The workshop has received high praise for its unique approach to finding competitive intelligence on the Internet. The workshop - available as a half-day summary, full day or 2-day in-depth training course with extensive practical online sessions - teaches attendees how to find actionable competitive intelligence rather than just present a list of sources that quickly date. Like all AWARE's in-house training, the course can be customised to focus on industry or competitive area.

For more information on this workshop and how it can help you become a more effective Internet researcher check out our Competitive Intelligence Training and ask us about our courses on finding CI information.

 

Institute of Competitive Intelligence


ICI holds regular public training courses & workshops on a range of competitive intelligence related topics. Courses take place across Europe, the USA, India and elsewhere - and are offered in English, German, French and Spanish.

The next UK based ICI courses will take place in March 2012 in central London with further courses in Autumn 2012.

Course Schedule
If you register 40 days in advance, deduct 5% from total fees.

Further information on the Institute of Competitive Intelligence.

 

Competitive Intelligence on a budget

Many businesses think that competitive intelligence research is expensive and hard to do. This is not true. It is quite possible to uncover crucial competitive intelligence without spending large sums.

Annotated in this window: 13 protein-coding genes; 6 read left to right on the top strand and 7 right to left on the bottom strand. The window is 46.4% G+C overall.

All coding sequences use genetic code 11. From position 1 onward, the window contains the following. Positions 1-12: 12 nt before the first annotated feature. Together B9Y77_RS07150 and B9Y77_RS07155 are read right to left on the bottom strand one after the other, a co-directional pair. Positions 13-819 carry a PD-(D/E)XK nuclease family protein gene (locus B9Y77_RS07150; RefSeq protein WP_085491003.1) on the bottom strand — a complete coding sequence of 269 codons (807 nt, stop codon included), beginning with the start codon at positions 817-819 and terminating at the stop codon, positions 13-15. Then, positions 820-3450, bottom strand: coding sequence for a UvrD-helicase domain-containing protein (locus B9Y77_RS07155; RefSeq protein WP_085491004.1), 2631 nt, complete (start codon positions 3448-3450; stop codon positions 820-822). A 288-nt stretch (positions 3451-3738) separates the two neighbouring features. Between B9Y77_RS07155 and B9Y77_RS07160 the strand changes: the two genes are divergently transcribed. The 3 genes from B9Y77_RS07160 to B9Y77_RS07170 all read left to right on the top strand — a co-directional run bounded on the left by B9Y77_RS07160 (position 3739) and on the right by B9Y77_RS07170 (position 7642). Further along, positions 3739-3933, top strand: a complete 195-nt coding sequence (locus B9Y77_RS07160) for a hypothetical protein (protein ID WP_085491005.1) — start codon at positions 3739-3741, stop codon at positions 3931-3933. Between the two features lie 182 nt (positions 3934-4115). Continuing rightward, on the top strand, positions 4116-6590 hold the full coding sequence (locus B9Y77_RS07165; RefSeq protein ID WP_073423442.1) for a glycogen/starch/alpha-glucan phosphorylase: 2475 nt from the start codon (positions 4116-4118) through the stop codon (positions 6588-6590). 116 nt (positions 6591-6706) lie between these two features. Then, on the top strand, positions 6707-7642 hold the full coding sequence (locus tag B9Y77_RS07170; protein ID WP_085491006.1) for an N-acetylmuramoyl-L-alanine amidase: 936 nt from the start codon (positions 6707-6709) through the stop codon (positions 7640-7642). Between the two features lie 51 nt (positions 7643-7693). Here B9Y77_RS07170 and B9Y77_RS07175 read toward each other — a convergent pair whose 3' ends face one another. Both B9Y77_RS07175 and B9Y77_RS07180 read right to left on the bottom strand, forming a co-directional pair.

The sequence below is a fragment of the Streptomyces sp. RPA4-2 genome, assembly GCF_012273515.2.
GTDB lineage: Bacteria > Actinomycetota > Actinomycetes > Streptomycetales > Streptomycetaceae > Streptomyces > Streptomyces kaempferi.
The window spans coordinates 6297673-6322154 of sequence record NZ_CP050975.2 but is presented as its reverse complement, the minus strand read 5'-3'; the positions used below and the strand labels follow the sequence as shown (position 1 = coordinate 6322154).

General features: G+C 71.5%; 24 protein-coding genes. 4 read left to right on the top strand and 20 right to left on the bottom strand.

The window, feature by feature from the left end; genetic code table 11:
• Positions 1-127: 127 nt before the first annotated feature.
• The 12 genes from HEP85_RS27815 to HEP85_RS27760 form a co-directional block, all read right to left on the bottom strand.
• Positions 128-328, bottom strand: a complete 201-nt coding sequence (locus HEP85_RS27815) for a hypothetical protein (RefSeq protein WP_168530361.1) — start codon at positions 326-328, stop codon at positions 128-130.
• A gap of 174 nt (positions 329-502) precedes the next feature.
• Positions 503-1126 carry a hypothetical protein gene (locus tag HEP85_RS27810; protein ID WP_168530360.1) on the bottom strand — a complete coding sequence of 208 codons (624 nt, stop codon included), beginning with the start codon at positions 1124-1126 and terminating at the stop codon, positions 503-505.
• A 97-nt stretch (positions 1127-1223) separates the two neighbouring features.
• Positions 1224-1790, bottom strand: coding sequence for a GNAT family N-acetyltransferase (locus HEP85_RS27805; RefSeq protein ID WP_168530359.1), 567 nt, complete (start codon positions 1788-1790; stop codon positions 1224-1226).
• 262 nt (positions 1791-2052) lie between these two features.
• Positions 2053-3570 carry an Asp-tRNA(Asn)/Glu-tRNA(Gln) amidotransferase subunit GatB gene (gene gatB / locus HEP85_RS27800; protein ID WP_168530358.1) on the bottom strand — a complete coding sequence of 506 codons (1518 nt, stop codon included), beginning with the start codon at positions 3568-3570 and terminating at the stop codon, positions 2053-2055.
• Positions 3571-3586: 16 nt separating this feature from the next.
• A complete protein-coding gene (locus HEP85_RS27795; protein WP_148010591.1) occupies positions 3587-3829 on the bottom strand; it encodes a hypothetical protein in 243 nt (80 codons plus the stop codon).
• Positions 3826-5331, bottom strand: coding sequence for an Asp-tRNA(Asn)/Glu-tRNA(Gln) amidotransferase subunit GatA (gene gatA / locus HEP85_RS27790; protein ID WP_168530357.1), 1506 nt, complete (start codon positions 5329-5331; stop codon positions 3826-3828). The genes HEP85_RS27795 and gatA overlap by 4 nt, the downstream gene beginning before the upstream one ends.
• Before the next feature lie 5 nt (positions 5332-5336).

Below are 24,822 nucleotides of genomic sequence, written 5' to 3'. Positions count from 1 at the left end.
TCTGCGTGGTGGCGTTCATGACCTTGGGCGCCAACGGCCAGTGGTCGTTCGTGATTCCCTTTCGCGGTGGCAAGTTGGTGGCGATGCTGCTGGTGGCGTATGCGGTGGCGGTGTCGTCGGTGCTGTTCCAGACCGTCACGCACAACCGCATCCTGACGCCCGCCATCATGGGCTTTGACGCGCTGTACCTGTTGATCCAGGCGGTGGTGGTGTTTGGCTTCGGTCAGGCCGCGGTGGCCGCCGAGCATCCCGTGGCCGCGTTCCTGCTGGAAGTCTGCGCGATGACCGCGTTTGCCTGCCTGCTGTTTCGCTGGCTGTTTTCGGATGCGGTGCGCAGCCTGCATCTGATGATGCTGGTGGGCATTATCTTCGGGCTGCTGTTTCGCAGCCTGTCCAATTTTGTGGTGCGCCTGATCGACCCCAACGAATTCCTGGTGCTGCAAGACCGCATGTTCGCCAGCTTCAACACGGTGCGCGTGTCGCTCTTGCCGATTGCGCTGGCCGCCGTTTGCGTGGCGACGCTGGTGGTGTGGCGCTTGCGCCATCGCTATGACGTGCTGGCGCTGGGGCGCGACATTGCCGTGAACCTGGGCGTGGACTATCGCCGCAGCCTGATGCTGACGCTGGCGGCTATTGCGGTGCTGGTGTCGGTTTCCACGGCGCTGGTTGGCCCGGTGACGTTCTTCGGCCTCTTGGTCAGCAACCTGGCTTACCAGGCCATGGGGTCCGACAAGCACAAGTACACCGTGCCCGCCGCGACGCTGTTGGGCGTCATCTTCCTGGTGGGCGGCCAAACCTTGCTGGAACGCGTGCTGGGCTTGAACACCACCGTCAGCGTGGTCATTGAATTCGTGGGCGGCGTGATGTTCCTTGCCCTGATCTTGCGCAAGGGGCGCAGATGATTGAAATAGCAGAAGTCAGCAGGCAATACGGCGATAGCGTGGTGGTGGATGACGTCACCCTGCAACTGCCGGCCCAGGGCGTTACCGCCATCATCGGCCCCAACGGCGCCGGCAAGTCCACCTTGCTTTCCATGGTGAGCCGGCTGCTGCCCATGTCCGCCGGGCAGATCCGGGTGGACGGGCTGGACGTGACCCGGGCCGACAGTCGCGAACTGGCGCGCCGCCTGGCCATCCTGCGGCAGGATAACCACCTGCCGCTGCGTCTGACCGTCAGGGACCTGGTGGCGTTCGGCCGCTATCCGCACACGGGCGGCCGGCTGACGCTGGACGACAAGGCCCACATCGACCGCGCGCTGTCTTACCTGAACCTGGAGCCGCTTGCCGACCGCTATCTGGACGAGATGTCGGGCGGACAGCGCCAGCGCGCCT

One technique that works is Win-loss analysis. This is perhaps the single most overlooked, yet valuable, technique in the competitive intelligence arsenal.

When you lose a client find out the reason why - not just what the salesperson says, but the real reason. Follow up with the lost client to find out why they switched, to whom and how their new supplier compares. Do the same when you win a customer - why did they choose you in preference to other options in the market. The information gathered can show what you are doing well and where you are failing. It can help you understand competitor strategies and tactics - how they sell, what their targets are, their pricing, and so on. The only drawback is that it can be difficult for a company to call up lost clients themselves - and that's where AWARE can help.

For more information on Win-Loss analysis, and how to do competitive intelligence on a budget, contact us today on +44 20 8954 9121 or .


Our services in competitive intelligence research, competitor analysis and CI training will help you integrate and use competitive and marketing intelligence in your business, strategic and marketing planning processes. Whether you need research, advice or training, our mission is to support our clients so that they achieve their growth objectives.

For the best UK & European competitive intelligence and competitor analysis services, contact us today.

AWARE Phone numbers: 0845 430 9125 (International: +44 20 8954 9121). Fax: 0845 430 9126 (International: +44 20 8954 2102) AIIP